• His pity is usually hatched out of his hatred for the powers that be.4 “It is only a few rare and exceptional men who have that kind of love toward mankind at large that makes them unable to endure patiently the general mass of evil and suffering, regardless of any relation it may have to their own lives.”
  • Whenever we find a dispensation enduring beyond its span of competence, there is either an entire absence of an educated class or an intimate alliance between those in power and the men of words. Where all learned men are clergymen, the church is unassailable. Where all learned men are bureaucrats or where education gives a man an acknowledged superior status, the prevailing order is likely to be free from movements of protest.
  • In any social order where the reign of men of words is so supreme, no opposition can develop within and no foreign mass movement can gain a foothold.
  • The men of letters of eighteenth-century France are the most familiar example of intellectuals pioneering a mass movement.
  • Jesus was not a Christian, nor was Marx a Marxist.
  • The genuine man of words himself can get along without faith in absolutes. He values the search for truth as much as truth itself. He delights in the clash of thought and in the give-and-take of controversy. If he formulates a philosophy and a doctrine, they are more an exhibition of brilliance and an exercise in dialectics than a program of action and the tenets of a faith.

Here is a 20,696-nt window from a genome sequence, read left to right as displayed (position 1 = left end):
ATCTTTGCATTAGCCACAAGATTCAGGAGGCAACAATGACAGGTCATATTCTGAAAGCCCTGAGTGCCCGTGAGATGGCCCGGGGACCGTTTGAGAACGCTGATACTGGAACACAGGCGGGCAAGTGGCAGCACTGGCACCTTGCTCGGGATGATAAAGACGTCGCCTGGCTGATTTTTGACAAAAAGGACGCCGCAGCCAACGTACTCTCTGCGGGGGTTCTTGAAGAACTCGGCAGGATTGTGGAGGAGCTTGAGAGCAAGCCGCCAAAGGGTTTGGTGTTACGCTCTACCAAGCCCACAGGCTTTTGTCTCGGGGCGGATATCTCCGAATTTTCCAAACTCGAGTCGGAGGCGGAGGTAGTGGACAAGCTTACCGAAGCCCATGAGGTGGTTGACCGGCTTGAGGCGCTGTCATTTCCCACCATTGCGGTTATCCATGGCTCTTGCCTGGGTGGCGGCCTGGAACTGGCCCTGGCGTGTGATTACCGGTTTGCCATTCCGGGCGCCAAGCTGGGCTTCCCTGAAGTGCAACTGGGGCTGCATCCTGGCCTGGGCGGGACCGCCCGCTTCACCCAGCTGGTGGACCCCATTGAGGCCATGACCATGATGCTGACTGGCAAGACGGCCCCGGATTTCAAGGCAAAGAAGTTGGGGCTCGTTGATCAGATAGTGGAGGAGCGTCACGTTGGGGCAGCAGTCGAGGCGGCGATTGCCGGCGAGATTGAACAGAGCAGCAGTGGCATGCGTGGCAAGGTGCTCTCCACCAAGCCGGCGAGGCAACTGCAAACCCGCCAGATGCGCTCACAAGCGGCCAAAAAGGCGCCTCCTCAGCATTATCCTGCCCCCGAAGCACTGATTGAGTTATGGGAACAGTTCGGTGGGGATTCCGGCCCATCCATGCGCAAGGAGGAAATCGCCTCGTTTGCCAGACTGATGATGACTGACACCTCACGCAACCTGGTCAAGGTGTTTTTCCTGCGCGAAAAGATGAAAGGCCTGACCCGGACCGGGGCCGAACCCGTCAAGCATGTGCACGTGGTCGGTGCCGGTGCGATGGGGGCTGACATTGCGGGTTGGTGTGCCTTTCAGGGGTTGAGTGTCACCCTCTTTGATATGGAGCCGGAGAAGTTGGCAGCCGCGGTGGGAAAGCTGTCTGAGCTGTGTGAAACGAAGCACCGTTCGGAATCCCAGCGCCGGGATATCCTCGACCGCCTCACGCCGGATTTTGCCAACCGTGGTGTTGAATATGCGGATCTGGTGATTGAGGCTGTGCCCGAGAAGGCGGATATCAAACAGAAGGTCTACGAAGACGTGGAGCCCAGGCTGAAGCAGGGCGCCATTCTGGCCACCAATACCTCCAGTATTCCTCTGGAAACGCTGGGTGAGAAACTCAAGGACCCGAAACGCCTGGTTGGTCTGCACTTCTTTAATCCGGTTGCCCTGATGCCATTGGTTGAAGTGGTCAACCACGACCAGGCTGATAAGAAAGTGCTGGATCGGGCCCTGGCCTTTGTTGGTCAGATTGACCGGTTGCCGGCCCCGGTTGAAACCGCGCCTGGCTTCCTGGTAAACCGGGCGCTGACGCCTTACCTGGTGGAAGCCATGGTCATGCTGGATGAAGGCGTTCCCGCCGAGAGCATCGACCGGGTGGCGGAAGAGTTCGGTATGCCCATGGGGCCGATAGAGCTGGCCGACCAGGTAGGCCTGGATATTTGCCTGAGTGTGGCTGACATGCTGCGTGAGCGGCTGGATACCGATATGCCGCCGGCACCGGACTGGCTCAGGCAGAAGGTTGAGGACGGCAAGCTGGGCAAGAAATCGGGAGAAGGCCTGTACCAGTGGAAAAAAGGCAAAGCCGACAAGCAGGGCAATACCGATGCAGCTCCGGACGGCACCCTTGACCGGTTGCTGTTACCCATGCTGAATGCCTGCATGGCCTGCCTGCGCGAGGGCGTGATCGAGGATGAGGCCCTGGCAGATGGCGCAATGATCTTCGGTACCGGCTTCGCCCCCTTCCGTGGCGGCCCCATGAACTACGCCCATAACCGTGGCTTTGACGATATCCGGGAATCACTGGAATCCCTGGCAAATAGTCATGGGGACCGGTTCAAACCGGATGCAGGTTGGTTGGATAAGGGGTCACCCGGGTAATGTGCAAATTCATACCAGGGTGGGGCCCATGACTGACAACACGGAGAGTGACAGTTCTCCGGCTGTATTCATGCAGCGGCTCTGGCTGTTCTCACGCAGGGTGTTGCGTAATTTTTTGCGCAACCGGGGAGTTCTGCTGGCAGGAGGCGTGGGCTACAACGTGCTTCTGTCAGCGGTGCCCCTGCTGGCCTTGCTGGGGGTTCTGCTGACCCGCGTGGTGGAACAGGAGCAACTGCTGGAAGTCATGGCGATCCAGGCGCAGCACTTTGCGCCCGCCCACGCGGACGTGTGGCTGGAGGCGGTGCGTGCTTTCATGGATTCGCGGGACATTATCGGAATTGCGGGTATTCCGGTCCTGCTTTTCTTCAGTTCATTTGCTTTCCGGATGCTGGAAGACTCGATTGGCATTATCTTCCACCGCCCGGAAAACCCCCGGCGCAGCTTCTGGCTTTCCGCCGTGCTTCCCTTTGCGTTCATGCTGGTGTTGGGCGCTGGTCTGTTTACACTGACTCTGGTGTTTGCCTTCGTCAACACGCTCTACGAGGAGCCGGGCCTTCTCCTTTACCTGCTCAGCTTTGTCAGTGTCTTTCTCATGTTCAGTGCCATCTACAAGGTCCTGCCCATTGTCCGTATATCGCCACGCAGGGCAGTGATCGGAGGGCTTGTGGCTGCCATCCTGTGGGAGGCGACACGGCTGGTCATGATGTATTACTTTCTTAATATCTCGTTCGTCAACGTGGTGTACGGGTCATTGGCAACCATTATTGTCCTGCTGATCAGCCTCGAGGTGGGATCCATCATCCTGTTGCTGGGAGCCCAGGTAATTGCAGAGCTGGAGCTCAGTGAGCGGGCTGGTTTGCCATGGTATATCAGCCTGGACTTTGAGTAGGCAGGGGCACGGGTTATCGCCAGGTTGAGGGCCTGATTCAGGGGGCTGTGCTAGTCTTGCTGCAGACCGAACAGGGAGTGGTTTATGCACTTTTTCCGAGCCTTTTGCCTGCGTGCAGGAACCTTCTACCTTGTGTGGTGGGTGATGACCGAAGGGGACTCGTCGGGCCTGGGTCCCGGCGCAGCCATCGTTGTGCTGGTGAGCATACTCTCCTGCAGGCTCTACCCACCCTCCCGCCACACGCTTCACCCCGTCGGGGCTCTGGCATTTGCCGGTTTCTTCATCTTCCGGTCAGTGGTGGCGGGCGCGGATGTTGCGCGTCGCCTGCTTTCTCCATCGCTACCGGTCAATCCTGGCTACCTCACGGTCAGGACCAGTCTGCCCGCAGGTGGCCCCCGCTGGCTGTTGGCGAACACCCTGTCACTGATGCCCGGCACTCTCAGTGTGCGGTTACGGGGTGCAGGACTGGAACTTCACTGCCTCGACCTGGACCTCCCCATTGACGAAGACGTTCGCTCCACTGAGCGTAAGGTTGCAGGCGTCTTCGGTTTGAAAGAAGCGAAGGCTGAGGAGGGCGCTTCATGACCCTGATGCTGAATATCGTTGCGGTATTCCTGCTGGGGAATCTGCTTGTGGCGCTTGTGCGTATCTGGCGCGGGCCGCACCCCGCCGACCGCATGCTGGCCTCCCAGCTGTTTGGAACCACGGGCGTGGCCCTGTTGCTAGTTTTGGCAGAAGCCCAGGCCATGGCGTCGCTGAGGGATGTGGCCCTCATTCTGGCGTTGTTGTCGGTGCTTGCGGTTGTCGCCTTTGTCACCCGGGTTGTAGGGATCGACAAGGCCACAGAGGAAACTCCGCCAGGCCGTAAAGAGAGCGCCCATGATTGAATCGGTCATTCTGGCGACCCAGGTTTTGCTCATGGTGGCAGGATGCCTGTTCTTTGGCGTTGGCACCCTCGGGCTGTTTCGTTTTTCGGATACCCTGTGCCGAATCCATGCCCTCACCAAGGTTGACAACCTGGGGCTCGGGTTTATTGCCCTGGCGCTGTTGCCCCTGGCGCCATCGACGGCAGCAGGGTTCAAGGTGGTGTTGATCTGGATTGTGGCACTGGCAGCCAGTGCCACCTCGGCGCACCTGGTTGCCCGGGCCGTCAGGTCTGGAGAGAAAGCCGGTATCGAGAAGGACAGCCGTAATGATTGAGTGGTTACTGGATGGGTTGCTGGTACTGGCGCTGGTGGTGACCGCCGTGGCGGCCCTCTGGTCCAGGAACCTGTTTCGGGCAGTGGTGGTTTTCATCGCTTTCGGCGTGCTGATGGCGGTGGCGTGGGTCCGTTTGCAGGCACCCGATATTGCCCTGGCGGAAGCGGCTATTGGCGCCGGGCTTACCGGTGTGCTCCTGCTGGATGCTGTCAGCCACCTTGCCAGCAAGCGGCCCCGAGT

• by denigrating prevailing beliefs and loyalties, the militant man of words unwittingly creates in the disillusioned masses a hunger for faith. For the majority of people cannot endure the barrenness and futility of their lives unless they have some ardent dedication, or some passionate pursuit in which they can lose themselves.
  • However, the freedom the masses crave is not freedom of self-expression and self-realization, but freedom from the intolerable burden of an autonomous existence. They want freedom from “the fearful burden of free choice,”19 freedom from the arduous responsibility of realizing their ineffectual selves and shouldering the blame for the blemished product.
  • Actually, the only people cheated in the process are the intellectual precursors. They rise against the established order, deride its irrationality and incompetence, denounce its illegitimacy and oppressiveness, and call for freedom of self-expression and self-realization. They take it for granted that the masses who respond to their call and range themselves behind them crave the same things.
  • The fact that mass movements as they arise often manifest less individual freedom18 than the order they supplant, is usually ascribed to the trickery of a power-hungry clique that kidnaps the movement at a critical stage and cheats the masses of the freedom about to dawn.
  • once a movement gets rolling, power falls into the hands of those who have neither faith in, nor respect for, the individual. And the reason they prevail is not so much that their disregard of the individual gives them a capacity for ruthlessness, but that their attitude is in full accord with the ruling passion of the masses.